Wednesday, July 31, 2013

Failing to live

“It is impossible to live without failing at something, unless you live so cautiously that you might as well not have lived at all - in which case, you fail by default.”

― J.K. Rowling

Huge methane belch in Arctic could cost $60 trillion

24 July 2013 by Fred Pearce

A sudden methane burp in the Arctic could set the world back a colossal $60 trillion.

Billions of tonnes of the greenhouse gas methane are trapped just below the surface of the East Siberian Arctic shelf. Melting means the area is poised to deliver a giant gaseous belch at any moment  - one that could bring global warming forward 35 years and cost the equivalent of almost a year's global GDP.

These are the conclusions of the first systematic analysis of the economic cost of Arctic melting, which delivers a sobering antidote to other, more upbeat assessments that say melting in this area would improve access to minerals on the ocean bed, increase fishing and create ice-free shipping lanes.

Previous work has estimated that more than a trillion tonnes of methane lie under the shelf, trapped inside lattices of ice known as hydrates, at depths as shallow as 20 metres. Concern about a possible eruption has grown since 2010, when research cruises over the shelf by Natalia Shakhova and Igor Semiletov, both now at the University of Alaska at Fairbanks, found plumes of methane as much as a kilometre wide bubbling to the surface.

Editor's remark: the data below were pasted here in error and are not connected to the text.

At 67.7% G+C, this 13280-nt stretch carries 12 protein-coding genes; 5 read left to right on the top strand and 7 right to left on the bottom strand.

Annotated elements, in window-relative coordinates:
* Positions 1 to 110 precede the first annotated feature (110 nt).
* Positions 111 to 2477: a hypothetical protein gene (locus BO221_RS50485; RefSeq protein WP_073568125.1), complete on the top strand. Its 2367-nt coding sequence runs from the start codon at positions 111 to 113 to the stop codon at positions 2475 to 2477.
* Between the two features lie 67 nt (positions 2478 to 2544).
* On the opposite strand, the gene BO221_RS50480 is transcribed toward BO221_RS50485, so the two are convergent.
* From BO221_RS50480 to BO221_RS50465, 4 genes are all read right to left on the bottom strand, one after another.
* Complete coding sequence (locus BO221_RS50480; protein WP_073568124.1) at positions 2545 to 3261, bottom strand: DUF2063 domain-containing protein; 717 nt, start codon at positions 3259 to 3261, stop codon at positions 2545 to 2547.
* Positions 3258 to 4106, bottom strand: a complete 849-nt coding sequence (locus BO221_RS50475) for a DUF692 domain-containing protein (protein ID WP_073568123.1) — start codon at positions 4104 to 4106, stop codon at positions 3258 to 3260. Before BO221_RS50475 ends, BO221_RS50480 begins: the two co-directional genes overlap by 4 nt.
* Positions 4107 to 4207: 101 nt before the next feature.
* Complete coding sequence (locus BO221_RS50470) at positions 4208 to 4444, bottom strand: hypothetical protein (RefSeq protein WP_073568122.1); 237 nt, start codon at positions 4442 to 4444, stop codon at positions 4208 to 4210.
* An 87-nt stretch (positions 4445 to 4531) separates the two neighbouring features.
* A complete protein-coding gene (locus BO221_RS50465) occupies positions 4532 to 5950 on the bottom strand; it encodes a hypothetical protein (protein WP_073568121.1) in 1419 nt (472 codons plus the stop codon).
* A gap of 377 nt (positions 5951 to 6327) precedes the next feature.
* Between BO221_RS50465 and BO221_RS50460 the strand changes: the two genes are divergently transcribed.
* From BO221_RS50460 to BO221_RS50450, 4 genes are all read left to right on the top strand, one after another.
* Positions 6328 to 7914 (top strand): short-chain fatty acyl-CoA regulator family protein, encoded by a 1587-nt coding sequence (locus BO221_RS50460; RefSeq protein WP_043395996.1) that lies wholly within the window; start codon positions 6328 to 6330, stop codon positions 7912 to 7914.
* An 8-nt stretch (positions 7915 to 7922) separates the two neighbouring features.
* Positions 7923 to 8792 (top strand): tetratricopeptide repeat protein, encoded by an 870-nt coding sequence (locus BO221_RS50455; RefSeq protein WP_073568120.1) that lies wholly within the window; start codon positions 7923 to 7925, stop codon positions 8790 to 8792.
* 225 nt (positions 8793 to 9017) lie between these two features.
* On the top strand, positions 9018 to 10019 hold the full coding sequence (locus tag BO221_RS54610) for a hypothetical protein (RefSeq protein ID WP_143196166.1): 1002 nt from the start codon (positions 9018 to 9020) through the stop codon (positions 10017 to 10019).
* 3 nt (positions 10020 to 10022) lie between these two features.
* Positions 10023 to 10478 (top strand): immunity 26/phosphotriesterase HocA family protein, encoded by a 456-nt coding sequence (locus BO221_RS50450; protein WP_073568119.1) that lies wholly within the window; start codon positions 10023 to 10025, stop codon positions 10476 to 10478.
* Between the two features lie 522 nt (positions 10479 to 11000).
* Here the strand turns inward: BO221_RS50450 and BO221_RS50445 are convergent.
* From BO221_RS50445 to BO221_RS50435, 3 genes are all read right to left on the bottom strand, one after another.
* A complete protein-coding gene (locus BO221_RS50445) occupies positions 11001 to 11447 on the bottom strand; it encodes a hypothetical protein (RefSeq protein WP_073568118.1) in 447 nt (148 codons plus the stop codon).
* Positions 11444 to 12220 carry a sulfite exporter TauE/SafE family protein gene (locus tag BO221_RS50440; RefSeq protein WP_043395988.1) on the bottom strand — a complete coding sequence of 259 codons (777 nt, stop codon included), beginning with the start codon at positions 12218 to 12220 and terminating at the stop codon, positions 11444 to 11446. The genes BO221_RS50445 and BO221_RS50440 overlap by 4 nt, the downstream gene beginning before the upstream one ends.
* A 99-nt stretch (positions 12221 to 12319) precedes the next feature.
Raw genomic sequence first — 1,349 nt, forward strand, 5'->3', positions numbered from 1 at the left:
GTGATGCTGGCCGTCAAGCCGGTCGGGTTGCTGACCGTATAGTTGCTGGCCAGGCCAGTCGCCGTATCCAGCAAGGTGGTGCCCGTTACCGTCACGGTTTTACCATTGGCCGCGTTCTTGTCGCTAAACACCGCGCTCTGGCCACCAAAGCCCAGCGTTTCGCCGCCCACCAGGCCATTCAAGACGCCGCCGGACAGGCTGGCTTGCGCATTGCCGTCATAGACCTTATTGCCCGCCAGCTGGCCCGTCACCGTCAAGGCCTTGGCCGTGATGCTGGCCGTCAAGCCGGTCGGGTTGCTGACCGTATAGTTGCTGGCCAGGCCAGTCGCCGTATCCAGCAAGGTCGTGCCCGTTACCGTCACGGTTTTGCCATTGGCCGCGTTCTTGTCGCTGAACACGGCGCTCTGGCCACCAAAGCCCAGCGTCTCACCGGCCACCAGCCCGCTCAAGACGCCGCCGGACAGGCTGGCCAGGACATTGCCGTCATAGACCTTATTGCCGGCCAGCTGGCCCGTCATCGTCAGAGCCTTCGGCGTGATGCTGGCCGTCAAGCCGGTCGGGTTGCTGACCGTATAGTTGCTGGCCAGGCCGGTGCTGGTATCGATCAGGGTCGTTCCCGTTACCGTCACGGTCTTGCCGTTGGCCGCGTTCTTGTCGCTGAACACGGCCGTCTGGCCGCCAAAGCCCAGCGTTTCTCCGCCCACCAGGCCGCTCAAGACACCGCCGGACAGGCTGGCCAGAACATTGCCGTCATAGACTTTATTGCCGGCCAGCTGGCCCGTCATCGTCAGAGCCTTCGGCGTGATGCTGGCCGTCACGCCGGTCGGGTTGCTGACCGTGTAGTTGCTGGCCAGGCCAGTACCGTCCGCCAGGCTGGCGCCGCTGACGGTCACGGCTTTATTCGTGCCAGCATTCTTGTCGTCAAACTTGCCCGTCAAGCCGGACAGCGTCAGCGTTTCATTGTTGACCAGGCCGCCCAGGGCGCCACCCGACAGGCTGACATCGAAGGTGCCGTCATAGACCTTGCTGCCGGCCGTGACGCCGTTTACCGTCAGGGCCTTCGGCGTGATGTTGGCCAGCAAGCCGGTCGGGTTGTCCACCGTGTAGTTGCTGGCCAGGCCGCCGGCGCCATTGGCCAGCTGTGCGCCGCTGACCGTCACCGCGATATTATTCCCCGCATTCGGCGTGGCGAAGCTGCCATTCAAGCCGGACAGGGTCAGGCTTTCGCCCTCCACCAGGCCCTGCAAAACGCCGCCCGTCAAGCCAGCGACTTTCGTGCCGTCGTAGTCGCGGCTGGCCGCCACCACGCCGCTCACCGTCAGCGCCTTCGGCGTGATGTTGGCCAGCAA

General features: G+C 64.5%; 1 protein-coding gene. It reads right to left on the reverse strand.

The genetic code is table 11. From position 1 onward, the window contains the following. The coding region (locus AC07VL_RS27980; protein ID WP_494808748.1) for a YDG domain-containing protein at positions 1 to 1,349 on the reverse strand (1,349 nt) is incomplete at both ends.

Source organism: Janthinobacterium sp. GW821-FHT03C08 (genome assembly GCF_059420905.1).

The pair calculated that a release of 50 billion tonnes would be possible within a decade, through known areas of melting and geological faults. Since methane is a greenhouse gas 25 times as potent as carbon dioxide, such a scenario would trigger a "climate catastrophe", they say, increasing the methane content of the planet's atmosphere twelve-fold, and raising temperatures by 1.3 ˚C (2.3 ˚F).


"The global impact of a warming Arctic is an economic time bomb," says Whiteman. A release of 50 billion tonnes of methane would bring forward by 15 to 35 years the date at which global temperature rise exceeds 2 ˚C above pre-industrial levels, the model shows, with most of the damage in the poorer parts of Africa, Asia and South America. The largest costs envisaged include loss of crops to heat and drought, coping with sea level rise and worsening tropical storms.

So how likely is a giant belch? An abrupt release of 50 billion tonnes is "highly possible at any time", Shakhova says.


ournal reference: Nature, vol 499, p 401

Meditation boosts genes that promote good health

08 May 2013 by Andy Coghlan